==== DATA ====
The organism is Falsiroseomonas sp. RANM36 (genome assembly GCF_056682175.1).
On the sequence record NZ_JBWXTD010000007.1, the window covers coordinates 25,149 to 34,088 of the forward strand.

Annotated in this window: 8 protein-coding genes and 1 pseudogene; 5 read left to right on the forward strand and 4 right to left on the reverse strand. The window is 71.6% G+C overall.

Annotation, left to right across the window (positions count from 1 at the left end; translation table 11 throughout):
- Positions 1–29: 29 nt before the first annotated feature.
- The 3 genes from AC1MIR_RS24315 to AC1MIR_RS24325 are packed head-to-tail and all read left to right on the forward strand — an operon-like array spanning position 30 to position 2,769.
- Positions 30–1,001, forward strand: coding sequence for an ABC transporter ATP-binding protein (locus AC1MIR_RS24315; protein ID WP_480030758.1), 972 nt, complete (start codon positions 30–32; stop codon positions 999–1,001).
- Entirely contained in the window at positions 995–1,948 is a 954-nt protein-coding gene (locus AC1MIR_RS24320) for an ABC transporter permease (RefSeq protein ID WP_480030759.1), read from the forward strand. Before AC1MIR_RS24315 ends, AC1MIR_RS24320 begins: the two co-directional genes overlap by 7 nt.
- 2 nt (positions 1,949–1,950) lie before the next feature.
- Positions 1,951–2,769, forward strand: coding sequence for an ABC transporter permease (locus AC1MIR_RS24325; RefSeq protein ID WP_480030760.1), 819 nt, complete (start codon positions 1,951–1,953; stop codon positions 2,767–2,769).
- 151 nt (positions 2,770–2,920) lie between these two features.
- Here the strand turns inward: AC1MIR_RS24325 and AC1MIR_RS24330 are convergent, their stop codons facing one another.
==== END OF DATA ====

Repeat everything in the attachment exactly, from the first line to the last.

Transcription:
The organism is Falsiroseomonas sp. RANM36 (genome assembly GCF_056682175.1).
On the sequence record NZ_JBWXTD010000007.1, the window covers coordinates 25,149 to 34,088 of the forward strand.

Annotated in this window: 8 protein-coding genes and 1 pseudogene; 5 read left to right on the forward strand and 4 right to left on the reverse strand. The window is 71.6% G+C overall.

Annotation, left to right across the window (positions count from 1 at the left end; translation table 11 throughout):
- Positions 1–29: 29 nt before the first annotated feature.
- The 3 genes from AC1MIR_RS24315 to AC1MIR_RS24325 are packed head-to-tail and all read left to right on the forward strand — an operon-like array spanning position 30 to position 2,769.
- Positions 30–1,001, forward strand: coding sequence for an ABC transporter ATP-binding protein (locus AC1MIR_RS24315; protein ID WP_480030758.1), 972 nt, complete (start codon positions 30–32; stop codon positions 999–1,001).
- Entirely contained in the window at positions 995–1,948 is a 954-nt protein-coding gene (locus AC1MIR_RS24320) for an ABC transporter permease (RefSeq protein ID WP_480030759.1), read from the forward strand. Before AC1MIR_RS24315 ends, AC1MIR_RS24320 begins: the two co-directional genes overlap by 7 nt.
- 2 nt (positions 1,949–1,950) lie before the next feature.
- Positions 1,951–2,769, forward strand: coding sequence for an ABC transporter permease (locus AC1MIR_RS24325; RefSeq protein ID WP_480030760.1), 819 nt, complete (start codon positions 1,951–1,953; stop codon positions 2,767–2,769).
- 151 nt (positions 2,770–2,920) lie between these two features.
- Here the strand turns inward: AC1MIR_RS24325 and AC1MIR_RS24330 are convergent, their stop codons facing one another.